I personally really like the blog posts. As for content, maybe you guys can write about little known, but potentially useful features and maybe some simple game development tutorial using BabylonJS, which would be awesome for beginners like me!
You can use mesh.setEnabled(false) and mesh.setEnabled(true) instead of isVisible. The method setEnabled takes the mesh out of the rendering loop and so does not consume processing time. Whereas isVisible hides the mesh but keeps it in the rendering loop.
Hi @freetoplay. The missing node warning means that there is a node in the glTF file that is not used. In this case, it is caused by a default ambient light created in the 3ds Max exporter, which is not supported in glTF. The way the exporter was authored, it writes out a glTF node, and then checks to see what kind of node it is. Ideally, it should do the reverse: check the type of node and specify if it should be written to the file or not.
In either case, this isn't an error so the file should work, though I plan on refactoring that code to make it do the reverse. This will take some work since I would have to rewrite a few functions, but shouldn't be too difficult. Let me know if you have questions on this!
You're absolutely welcome. I've been determined to help someone at least 😀 It depends largely on the size of the game files, number of meshes, vertices etc. You'd probably find that this method will work with very little, if any, impact on the game's performance, fps rate etc compared to swapping out the textures.
You are quite correct. I created two meshes, rather than the one; the eyeball and the iris (for which I set the alpha to true). This means that the transparent parts of the material image become transparent on the mesh. The white eyeball then doubles as the highlights and means that the iris texture can be changed without any effect on the eyeball and highlights. I set the iris' parent to the eye so that moving the eye will also move the iris without having to move them individually.
This enables you to change the colour of the eyes by code and allows for possibly a higher level of customisation - potentially allowing hundreds of color3 combinations - perhaps if you wanted to introduce RGB colour sliders or the like at the character customisation stage. Another alternative to this is to create an image containing multiple eyes and use sprites to select the correct eye colour (there are good tutorials in the Babylon.js documentation - simply Google search Babylon js sprites and it will pop up - probably better than any babble I can type here). This is, of course, limited to what colours you choose to provide but would mean you only need the one mesh and you won't need to have any transparency on the image, as I have - basically just use it as you do now.
Which brings me onto the third option - just to do what you are doing now. Create other images based on your current one (red, green, purple....any colours you like) and assign each to a new texture. Then you could use a function, or even manually assign the textures, just as you have been doing so far.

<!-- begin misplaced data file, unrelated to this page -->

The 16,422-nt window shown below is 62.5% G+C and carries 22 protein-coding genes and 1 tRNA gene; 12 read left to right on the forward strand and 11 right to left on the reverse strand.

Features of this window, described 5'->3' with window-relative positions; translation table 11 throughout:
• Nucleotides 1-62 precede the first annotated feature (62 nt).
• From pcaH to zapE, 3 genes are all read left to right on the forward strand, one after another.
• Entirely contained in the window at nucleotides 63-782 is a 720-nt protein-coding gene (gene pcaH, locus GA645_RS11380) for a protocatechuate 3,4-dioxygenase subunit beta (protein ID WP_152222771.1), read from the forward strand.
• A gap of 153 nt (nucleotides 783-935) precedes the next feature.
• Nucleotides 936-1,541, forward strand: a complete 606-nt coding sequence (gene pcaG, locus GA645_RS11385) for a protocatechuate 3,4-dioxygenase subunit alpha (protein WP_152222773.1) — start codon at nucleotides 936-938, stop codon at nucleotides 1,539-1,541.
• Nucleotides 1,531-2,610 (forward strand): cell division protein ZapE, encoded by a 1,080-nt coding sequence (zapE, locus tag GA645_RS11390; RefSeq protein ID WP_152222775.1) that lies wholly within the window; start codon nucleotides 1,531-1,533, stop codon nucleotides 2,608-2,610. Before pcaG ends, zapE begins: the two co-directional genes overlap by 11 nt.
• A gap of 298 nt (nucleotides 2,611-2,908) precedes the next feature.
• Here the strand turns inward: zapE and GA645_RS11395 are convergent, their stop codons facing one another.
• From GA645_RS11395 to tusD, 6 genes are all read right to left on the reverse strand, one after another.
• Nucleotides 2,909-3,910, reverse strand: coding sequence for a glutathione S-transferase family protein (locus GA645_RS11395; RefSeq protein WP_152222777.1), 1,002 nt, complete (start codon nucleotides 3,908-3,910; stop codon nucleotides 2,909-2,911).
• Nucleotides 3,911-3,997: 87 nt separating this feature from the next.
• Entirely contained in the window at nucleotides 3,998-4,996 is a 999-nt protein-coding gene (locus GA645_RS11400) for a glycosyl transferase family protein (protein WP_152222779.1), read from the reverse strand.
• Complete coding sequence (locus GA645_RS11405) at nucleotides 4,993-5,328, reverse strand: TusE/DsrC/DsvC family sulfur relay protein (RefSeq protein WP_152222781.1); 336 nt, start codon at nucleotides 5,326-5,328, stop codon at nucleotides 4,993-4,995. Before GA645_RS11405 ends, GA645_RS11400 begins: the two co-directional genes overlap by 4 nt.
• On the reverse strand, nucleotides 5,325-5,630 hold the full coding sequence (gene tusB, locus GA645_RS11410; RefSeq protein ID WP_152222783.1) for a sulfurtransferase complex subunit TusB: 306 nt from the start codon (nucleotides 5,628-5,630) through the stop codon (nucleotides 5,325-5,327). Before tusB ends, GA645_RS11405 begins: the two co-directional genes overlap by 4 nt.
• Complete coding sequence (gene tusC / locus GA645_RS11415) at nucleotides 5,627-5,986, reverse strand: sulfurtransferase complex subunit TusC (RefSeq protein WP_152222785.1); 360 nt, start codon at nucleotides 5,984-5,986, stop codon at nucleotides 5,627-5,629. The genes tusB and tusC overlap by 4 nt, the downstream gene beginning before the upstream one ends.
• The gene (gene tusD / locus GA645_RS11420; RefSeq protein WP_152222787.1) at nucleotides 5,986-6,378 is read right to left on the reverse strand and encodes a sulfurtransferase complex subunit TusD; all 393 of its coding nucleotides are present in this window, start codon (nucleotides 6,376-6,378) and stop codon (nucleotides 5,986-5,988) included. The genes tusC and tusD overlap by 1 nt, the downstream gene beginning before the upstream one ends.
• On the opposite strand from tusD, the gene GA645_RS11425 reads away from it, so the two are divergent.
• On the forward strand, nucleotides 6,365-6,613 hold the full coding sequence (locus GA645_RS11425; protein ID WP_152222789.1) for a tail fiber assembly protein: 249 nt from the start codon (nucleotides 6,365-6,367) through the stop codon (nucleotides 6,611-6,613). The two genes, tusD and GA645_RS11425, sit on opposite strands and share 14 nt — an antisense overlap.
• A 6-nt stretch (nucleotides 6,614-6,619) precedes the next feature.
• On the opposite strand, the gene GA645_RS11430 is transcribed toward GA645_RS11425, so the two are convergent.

Needless to say, there are a few perfectly valid options to choose from, some perhaps moreso than others, and the choice is entirely yours as to which you use. I must say that your character is looking pretty darn good so far.
The best thing I can recommend is to experiment with different techniques and to see what works best for you. Also it's good to remember that nothing has to be absolutely perfect - that's part of the fun of learning this stuff (well, I think so anyway). Even if you decide you don't like it, it can always be changed. There aren't really any right or wrong answers for the most part (unless, as I have done, you try to move a mesh using a Color3, that appears to be very wrong). A keen eye will also notice that in my code sample, I named both my eyeMat and irisMat materials "irisMat" - guess that proves a point. You can get away with a lot haha
rotMesh.rotation is ignored when quaternions are used: http://www.babylonjs-playground.com/#TT2BK1#10
That PG will reset to initial rotation, if you don't move the mesh for 2 secs.
edit: better to use the scene to add event listeners
I would look at the Remix3D website. They have images and as you mouse across them, they are using sprites to animate rotation, so without WebGL (the images are like a film strip). If you pre-generate the images, you should be able to get the rotation.y on mouse move events like in Remix3D. Selecting a model could then create the scene and engine - or have an engine with the models loaded for quick transition? When you say "at least 3 scenes" then I am imagining this is going to struggle on mobile, if they are a target device
edit: You can try only calling scene.render() in your renderLoop when your mouse enters the canvas, too.